The National Telecommunications Commission (NTC) recently reported that the Philippines has exceeded 95 million registered Subscriber Identity Module (SIM) cards, with only two weeks remaining until the July 25 deadline.

Although this news seems positive, there’s an unfortunate downside.

Despite the substantial number of SIM cards complying with the mandatory SIM Card law (RA 11934), digital scammers persist in their efforts to exploit unsuspecting individuals.

These scammers are still actively pursuing their deceitful schemes.

“I still receive calls similar to the modus operandi they used on me almost a year ago,” shared a stall owner in Sto. Tomas City, Batangas, who fell victim to a caller pretending to be a representative from her digital payment platform provider (DPPP).

Her case involved a cunning voice phishing (vishing) scam.

Vishing refers to the fraudulent practice of making phone calls or leaving voice messages, posing as reputable companies, with the intention of coaxing individuals into revealing sensitive personal information, such as bank details and credit card numbers, as stated by Google.

“Fortunately, there is a withdrawal limit on my bank account. Otherwise, my hard-earned savings could have been wiped out,” she remarked.

Nevertheless, the fraudster was able to draw off from her around P200,000 in cold cash

“I believed and trusted that the person was a genuine representative of my DPPP who told me to transfer funds to another account, promising me more perks, bonuses, and discounts on purchases.”

The moral of the story: “We should never trust anyone claiming to be a representative of our banks, DPPP, or other digital payment platforms unless we are directly speaking to them face-to-face.”

The government expects to eliminate such cases and similar incidents as the deadline for the SIM Registration Law on July 25, 2023 approaches.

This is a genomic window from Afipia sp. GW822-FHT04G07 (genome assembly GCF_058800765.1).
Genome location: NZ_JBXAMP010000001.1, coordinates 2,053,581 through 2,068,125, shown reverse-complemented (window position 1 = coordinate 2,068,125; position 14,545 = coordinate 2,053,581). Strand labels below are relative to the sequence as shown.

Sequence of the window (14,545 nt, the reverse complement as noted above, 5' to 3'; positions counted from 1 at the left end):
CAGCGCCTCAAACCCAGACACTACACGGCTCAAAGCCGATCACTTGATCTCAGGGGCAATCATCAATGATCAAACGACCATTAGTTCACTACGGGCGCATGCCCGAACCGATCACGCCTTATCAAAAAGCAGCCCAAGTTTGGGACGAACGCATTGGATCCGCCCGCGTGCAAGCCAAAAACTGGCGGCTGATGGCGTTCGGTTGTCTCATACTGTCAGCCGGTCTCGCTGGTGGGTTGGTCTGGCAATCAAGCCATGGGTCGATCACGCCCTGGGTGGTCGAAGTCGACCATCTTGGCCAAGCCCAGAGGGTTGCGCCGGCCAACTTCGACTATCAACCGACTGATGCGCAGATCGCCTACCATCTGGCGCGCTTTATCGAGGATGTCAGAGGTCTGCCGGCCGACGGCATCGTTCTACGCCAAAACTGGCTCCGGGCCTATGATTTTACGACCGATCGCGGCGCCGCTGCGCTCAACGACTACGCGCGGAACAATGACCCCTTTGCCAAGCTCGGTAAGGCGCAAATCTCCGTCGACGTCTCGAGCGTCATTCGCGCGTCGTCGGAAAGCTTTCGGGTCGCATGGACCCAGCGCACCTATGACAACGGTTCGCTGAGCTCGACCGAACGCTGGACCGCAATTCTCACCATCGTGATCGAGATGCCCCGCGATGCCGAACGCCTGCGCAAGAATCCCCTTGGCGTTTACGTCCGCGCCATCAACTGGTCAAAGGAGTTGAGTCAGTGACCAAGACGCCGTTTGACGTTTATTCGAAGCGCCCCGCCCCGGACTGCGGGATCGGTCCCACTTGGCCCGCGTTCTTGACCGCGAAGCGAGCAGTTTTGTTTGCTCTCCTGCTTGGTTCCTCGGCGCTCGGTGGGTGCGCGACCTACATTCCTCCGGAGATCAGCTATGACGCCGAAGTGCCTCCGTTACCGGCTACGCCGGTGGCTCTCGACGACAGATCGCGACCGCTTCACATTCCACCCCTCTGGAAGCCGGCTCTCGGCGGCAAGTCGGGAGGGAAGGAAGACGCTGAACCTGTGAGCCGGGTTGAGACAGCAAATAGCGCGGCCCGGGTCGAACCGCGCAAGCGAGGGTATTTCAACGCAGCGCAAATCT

According to NTC data, there are currently 95,029,414 registered cards, which account for approximately 56.56 percent of the total 168,016,400 SIM cards nationwide.

The agency further reported that among the telecommunications companies, Smart Communications Inc. has the highest number of registrants with 44,982,292, followed by Globe Telecom Inc. with 43,709,775, and Dito Telecommunity with 6,337,347 registered cards.

This new law, enacted during the early stages of the Marcos administration, aims to promote responsible SIM card usage and provide law enforcement agencies with the necessary tools to combat crimes involving their misuse.

It also penalizes fraudulent registration and grants law enforcement access to user data for investigating crimes committed using mobile phones.

In April, the Department of Information and Communications Technology (DICT), the lead agency responsible for implementing RA 11934, announced its objective of registering at least 100 million SIM cards nationwide.

Initially, April 26, 2023, was set as the first deadline for mandatory registration.

However, due to the low turnout, an additional 90-day extension was approved by Malacañang, which is now set to conclude on July 25, 2023.

Following this extension, the DICT cautioned the public about a potential increase in electronic communication-related crimes, such as mobile text scams and phishing. Secretary Ivan John Uy of the DICT explained that “scammers were given an extra 90-day period to engage in these illicit activities.”

But their days are numbered.

Simultaneously, Secretary Uy reminded everyone that all unregistered SIM cards will be automatically deactivated after July 25, 2023, and users will no longer have access to digital applications and services. (ai/mnm)